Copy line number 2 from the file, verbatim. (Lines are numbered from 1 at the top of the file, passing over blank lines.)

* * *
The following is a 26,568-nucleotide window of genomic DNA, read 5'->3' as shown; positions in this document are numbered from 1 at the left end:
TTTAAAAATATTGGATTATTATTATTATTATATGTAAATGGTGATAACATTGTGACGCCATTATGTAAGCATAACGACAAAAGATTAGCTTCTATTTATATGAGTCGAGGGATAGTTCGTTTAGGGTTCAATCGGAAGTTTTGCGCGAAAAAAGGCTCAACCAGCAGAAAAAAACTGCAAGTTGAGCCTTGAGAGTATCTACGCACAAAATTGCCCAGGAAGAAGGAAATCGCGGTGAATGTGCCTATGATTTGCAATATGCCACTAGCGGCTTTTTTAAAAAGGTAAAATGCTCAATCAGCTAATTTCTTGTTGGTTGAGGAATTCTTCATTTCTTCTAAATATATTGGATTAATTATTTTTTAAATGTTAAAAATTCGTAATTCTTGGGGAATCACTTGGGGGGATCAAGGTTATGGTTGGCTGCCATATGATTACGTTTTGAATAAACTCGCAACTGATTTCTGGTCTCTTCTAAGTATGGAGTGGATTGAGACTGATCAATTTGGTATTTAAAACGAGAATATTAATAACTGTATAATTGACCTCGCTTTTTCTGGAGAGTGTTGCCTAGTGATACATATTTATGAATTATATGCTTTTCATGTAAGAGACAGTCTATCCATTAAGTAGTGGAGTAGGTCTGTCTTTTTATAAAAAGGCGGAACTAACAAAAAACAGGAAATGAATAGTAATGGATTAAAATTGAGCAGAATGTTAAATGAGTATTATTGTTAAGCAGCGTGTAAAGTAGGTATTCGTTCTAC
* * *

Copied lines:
TTTAAAAATATTGGATTATTATTATTATTATATGTAAATGGTGATAACATTGTGACGCCATTATGTAAGCATAACGACAAAAGATTAGCTTCTATTTATATGAGTCGAGGGATAGTTCGTTTAGGGTTCAATCGGAAGTTTTGCGCGAAAAAAGGCTCAACCAGCAGAAAAAAACTGCAAGTTGAGCCTTGAGAGTATCTACGCACAAAATTGCCCAGGAAGAAGGAAATCGCGGTGAATGTGCCTATGATTTGCAATATGCCACTAGCGGCTTTTTTAAAAAGGTAAAATGCTCAATCAGCTAATTTCTTGTTGGTTGAGGAATTCTTCATTTCTTCTAAATATATTGGATTAATTATTTTTTAAATGTTAAAAATTCGTAATTCTTGGGGAATCACTTGGGGGGATCAAGGTTATGGTTGGCTGCCATATGATTACGTTTTGAATAAACTCGCAACTGATTTCTGGTCTCTTCTAAGTATGGAGTGGATTGAGACTGATCAATTTGGTATTTAAAACGAGAATATTAATAACTGTATAATTGACCTCGCTTTTTCTGGAGAGTGTTGCCTAGTGATACATATTTATGAATTATATGCTTTTCATGTAAGAGACAGTCTATCCATTAAGTAGTGGAGTAGGTCTGTCTTTTTATAAAAAGGCGGAACTAACAAAAAACAGGAAATGAATAGTAATGGATTAAAATTGAGCAGAATGTTAAATGAGTATTATTGTTAAGCAGCGTGTAAAGTAGGTATTCGTTCTAC